The government has agreed a new £1bn bailout deal for London’s transport network – but a row looms over future revenue-raising demands and the introduction of driverless Tube trains.
A third emergency funding agreement for Transport for London (TfL) during the COVID crisis will provide around £1.08bn until 11 December to keep the capital’s buses, trains and Tubes running.
The coronavirus pandemic has prompted a collapse in passenger numbers and forced TfL to rely on government funding – with ministers imposing a number of conditions in exchange for the cash.
Trade union leaders warned of possible strike action in response to the “disgraceful” agreement announced on Tuesday as they vowed to fight the new terms of the bailout money.
London mayor Sadiq Khan described the fresh deal as “yet another sticking plaster”, while he also pushed back against some of the conditions included in the agreement and warned against “draconian additional measures” being imposed on TfL.
He has previously blamed a hike in travel fares across the capital on the terms of the government funding.
Under the terms of the third bailout deal, which will bring the government’s funding to more than £4bn since April last year, the Department for Transport and Mr Khan have agreed to:
• Find £300m of savings or new income sources in 2021/22
• Identify new or increased sources of revenue for TfL of between £500m to £1bn each year from 2023
• Review TfL’s pensions scheme
• Work on the implementation of higher levels of automatic train operation on the London Underground.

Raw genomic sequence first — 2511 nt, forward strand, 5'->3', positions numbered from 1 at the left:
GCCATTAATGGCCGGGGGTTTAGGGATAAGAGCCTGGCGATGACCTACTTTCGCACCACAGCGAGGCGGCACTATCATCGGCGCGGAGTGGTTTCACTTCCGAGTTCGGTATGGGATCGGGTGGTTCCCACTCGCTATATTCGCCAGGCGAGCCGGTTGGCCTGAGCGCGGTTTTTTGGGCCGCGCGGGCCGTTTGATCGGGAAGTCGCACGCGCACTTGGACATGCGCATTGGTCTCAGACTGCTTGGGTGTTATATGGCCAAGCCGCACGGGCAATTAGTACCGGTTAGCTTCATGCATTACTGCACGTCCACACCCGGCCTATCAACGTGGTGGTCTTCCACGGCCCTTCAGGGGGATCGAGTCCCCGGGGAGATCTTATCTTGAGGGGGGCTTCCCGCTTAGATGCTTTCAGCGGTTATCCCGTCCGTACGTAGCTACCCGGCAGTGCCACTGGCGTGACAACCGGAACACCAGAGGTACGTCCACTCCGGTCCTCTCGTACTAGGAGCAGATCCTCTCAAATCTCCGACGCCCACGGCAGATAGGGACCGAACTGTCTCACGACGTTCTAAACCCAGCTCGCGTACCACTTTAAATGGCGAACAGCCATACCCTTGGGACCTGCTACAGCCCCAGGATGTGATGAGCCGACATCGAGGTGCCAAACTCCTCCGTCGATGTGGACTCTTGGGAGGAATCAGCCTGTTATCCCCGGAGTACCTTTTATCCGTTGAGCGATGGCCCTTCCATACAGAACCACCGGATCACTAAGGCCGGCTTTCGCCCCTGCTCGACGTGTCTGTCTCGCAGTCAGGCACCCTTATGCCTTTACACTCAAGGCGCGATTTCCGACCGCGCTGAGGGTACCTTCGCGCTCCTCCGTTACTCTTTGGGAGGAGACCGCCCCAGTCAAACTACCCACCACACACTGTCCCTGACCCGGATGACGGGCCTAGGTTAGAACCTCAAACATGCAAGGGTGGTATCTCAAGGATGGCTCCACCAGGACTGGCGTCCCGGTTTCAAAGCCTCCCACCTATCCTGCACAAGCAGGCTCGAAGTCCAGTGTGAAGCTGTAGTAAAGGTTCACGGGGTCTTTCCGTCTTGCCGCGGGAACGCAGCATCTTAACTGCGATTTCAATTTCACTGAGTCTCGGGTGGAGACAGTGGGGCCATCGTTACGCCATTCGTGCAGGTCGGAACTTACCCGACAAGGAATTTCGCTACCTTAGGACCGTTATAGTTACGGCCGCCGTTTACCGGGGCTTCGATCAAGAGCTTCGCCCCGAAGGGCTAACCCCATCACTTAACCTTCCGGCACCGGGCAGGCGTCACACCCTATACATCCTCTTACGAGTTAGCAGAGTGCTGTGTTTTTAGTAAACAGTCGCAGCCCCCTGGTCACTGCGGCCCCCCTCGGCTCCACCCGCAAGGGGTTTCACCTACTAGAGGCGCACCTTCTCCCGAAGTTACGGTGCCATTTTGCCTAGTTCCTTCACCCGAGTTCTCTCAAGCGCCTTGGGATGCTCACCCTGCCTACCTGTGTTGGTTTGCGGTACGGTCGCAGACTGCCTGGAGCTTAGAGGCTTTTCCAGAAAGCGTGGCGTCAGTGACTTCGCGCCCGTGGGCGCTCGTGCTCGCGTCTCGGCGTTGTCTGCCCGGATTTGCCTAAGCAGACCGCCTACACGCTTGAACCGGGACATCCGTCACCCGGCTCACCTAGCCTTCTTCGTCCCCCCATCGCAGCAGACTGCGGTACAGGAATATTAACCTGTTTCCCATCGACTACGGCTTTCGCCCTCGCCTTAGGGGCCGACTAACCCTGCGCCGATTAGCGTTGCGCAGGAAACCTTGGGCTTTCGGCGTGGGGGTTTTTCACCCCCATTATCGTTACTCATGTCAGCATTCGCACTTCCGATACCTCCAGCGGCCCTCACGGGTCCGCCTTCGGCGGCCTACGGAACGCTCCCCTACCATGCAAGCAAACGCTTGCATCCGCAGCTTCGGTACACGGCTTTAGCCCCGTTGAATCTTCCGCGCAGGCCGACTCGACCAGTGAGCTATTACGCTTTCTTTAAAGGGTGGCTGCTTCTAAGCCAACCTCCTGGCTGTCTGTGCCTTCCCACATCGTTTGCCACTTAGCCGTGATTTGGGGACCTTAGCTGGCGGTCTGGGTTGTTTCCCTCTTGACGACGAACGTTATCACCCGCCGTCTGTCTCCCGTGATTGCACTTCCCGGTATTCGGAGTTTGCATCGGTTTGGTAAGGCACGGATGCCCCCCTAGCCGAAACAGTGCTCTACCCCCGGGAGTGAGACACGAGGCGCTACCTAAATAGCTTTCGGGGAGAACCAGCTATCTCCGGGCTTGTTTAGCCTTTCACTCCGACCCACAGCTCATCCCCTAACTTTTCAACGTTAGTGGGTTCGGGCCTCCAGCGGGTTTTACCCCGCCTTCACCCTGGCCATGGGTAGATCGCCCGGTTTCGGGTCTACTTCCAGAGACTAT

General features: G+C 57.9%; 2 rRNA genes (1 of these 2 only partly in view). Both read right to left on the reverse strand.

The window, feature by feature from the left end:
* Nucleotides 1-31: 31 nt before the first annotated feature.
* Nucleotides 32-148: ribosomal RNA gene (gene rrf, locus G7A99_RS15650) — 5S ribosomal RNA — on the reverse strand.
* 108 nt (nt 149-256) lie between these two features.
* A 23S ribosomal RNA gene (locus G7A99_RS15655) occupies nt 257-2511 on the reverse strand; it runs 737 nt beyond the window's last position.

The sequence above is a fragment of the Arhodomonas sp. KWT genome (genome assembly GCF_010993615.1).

Transport Secretary Grant Shapps said the new funding package “will support London and its transport network through the pandemic, and ensure it is a modern, efficient and viable network for the future”.
“Throughout this process the government has maintained that these support packages must be fair to taxpayers across the UK and on the condition that action is taken to put TfL on the path to long-term financial sustainability,” he added.
“As part of today’s settlement, the mayor has agreed to further measures that will help ensure that.”
Mr Khan admitted the “extremely tough negotiations” had resulted in “not the deal we wanted”, but added: “We have successfully managed to see off the worst of the conditions the government wanted to impose on London.”
The mayor said he had been “clear” with ministers that there are “very few options” for finding the extra £500m to £1bn extra revenues per year, as he warned “forcing TfL to impose draconian additional measures on London would be unacceptable”.
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“I am hopeful that as London bounces back from the pandemic, and income from fares continues to increase, we’ll be able to avoid introducing any unfair measures on Londoners, as the additional fares revenue may be able to meet government demands,” he added.
“It’s important to remember that TfL only needs emergency funding from the government because its income from fares dropped by up to 90% because Londoners followed the rules by staying at home and avoiding public transport during the lockdown.”
Mr Khan also vowed to “object to any future requirement to force TfL to implement driverless trains on the London Underground” as he described how the new bailout deal would see TfL “forced to undertake some early development work on the business case” on automation.
“It would cost billions of pounds and would be a gross misuse of taxpayers’ money at this critical time for our country,” he added.
Mick Lynch, general secretary of the RMT union which represents TfL workers, branded the agreement a “disgraceful stitch-up”.
“It will be resisted by our members whether it comes from Whitehall or City Hall through London wide industrial action if necessary,” he said.
“It is completely unacceptable for transport workers who have risked and in some cases tragically lost their lives to now be asked to pay this political price for the coronavirus.
“Attacks on workers’ pensions are wholly unacceptable while driverless trains are unwanted, unaffordable and unsafe.
“With funding only lasting until December, London is being held to ransom with a gun to its head rather than being given the long-term stable funding deal that is necessary to rebuild the economy as we move out of lockdown.”